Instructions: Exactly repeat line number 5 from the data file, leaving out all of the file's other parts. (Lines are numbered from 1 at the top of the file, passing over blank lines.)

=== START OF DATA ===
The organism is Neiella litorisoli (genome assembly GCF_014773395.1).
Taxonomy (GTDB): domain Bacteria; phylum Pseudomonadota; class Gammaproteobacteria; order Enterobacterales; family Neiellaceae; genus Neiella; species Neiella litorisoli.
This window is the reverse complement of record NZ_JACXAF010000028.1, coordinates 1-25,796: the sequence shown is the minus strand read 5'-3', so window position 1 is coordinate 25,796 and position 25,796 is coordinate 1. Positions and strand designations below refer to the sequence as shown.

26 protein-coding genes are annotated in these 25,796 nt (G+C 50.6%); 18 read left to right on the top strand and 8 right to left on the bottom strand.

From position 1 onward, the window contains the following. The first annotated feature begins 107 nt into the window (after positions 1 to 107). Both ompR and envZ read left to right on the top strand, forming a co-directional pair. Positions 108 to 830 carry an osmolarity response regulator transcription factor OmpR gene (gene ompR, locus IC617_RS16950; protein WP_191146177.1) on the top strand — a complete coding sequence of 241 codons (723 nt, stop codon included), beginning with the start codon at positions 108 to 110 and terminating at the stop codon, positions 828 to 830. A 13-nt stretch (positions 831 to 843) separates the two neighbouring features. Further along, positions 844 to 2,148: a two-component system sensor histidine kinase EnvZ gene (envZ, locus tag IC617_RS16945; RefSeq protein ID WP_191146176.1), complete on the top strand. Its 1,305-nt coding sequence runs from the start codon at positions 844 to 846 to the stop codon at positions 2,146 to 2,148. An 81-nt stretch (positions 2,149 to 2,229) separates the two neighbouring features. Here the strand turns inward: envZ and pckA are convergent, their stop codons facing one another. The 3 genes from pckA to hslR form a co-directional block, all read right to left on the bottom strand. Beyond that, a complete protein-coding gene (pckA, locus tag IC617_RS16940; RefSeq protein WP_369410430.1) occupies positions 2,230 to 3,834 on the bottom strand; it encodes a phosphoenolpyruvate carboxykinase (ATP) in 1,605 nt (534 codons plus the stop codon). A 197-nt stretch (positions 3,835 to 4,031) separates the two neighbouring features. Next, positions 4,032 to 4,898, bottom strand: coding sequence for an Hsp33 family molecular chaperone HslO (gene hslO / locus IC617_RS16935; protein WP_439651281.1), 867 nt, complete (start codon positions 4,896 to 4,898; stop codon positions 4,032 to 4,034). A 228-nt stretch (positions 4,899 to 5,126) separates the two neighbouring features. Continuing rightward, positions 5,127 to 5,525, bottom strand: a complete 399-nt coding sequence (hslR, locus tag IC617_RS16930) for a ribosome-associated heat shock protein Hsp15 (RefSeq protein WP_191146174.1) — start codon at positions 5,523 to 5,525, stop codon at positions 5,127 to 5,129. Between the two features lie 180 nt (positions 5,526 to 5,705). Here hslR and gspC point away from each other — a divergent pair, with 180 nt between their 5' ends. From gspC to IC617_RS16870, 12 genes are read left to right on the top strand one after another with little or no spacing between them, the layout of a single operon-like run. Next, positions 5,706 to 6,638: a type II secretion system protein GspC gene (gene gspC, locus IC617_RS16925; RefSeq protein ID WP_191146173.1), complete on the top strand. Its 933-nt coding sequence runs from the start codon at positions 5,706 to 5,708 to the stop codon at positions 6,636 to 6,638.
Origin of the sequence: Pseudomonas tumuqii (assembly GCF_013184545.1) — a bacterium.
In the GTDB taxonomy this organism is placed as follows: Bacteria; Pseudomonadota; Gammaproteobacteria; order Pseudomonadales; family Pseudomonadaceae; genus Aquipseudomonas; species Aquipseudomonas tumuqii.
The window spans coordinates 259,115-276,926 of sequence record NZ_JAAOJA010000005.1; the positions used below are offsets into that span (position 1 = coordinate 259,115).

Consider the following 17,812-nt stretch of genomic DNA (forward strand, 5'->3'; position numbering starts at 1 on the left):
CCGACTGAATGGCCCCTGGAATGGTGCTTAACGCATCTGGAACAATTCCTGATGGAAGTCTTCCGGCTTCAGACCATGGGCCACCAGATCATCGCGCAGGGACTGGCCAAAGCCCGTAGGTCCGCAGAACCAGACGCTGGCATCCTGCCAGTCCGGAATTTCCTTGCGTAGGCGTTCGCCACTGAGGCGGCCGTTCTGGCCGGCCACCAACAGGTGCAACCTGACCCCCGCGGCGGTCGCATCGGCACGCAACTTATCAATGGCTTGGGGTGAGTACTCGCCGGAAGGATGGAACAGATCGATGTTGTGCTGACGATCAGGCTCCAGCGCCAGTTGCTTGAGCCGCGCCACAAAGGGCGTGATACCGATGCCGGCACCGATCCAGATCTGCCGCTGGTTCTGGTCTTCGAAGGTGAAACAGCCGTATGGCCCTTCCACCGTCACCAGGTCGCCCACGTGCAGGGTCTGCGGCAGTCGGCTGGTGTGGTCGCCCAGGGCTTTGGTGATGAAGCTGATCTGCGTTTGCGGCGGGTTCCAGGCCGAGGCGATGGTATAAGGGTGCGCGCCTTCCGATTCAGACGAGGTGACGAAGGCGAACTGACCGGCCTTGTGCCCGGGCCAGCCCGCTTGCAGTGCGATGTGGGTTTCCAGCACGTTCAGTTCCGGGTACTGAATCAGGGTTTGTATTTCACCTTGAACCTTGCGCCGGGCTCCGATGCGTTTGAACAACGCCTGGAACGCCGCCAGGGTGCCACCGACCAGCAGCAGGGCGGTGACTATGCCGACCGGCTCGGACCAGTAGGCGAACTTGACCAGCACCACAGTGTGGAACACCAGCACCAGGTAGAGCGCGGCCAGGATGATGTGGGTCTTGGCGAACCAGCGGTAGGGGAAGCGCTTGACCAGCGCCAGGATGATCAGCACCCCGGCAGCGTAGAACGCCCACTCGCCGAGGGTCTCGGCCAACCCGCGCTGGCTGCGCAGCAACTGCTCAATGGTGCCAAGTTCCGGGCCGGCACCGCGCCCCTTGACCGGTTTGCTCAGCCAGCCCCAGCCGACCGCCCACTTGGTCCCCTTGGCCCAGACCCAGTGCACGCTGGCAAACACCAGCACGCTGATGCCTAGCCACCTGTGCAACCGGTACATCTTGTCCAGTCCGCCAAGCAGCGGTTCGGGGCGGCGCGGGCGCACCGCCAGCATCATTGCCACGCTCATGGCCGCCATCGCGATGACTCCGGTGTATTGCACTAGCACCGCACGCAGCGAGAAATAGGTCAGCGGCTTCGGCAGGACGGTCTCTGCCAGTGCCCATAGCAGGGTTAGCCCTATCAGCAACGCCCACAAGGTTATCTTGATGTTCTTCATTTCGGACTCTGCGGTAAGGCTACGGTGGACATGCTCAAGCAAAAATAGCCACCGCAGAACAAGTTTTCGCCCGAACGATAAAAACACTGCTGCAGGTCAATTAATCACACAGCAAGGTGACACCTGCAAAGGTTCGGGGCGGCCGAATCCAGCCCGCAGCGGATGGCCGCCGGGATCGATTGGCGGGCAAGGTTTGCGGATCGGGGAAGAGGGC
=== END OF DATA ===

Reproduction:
From position 1 onward, the window contains the following. The first annotated feature begins 107 nt into the window (after positions 1 to 107). Both ompR and envZ read left to right on the top strand, forming a co-directional pair. Positions 108 to 830 carry an osmolarity response regulator transcription factor OmpR gene (gene ompR, locus IC617_RS16950; protein WP_191146177.1) on the top strand — a complete coding sequence of 241 codons (723 nt, stop codon included), beginning with the start codon at positions 108 to 110 and terminating at the stop codon, positions 828 to 830. A 13-nt stretch (positions 831 to 843) separates the two neighbouring features. Further along, positions 844 to 2,148: a two-component system sensor histidine kinase EnvZ gene (envZ, locus tag IC617_RS16945; RefSeq protein ID WP_191146176.1), complete on the top strand. Its 1,305-nt coding sequence runs from the start codon at positions 844 to 846 to the stop codon at positions 2,146 to 2,148. An 81-nt stretch (positions 2,149 to 2,229) separates the two neighbouring features. Here the strand turns inward: envZ and pckA are convergent, their stop codons facing one another. The 3 genes from pckA to hslR form a co-directional block, all read right to left on the bottom strand. Beyond that, a complete protein-coding gene (pckA, locus tag IC617_RS16940; RefSeq protein WP_369410430.1) occupies positions 2,230 to 3,834 on the bottom strand; it encodes a phosphoenolpyruvate carboxykinase (ATP) in 1,605 nt (534 codons plus the stop codon). A 197-nt stretch (positions 3,835 to 4,031) separates the two neighbouring features. Next, positions 4,032 to 4,898, bottom strand: coding sequence for an Hsp33 family molecular chaperone HslO (gene hslO / locus IC617_RS16935; protein WP_439651281.1), 867 nt, complete (start codon positions 4,896 to 4,898; stop codon positions 4,032 to 4,034). A 228-nt stretch (positions 4,899 to 5,126) separates the two neighbouring features. Continuing rightward, positions 5,127 to 5,525, bottom strand: a complete 399-nt coding sequence (hslR, locus tag IC617_RS16930) for a ribosome-associated heat shock protein Hsp15 (RefSeq protein WP_191146174.1) — start codon at positions 5,523 to 5,525, stop codon at positions 5,127 to 5,129. Between the two features lie 180 nt (positions 5,526 to 5,705). Here hslR and gspC point away from each other — a divergent pair, with 180 nt between their 5' ends. From gspC to IC617_RS16870, 12 genes are read left to right on the top strand one after another with little or no spacing between them, the layout of a single operon-like run. Next, positions 5,706 to 6,638: a type II secretion system protein GspC gene (gene gspC, locus IC617_RS16925; RefSeq protein ID WP_191146173.1), complete on the top strand. Its 933-nt coding sequence runs from the start codon at positions 5,706 to 5,708 to the stop codon at positions 6,636 to 6,638.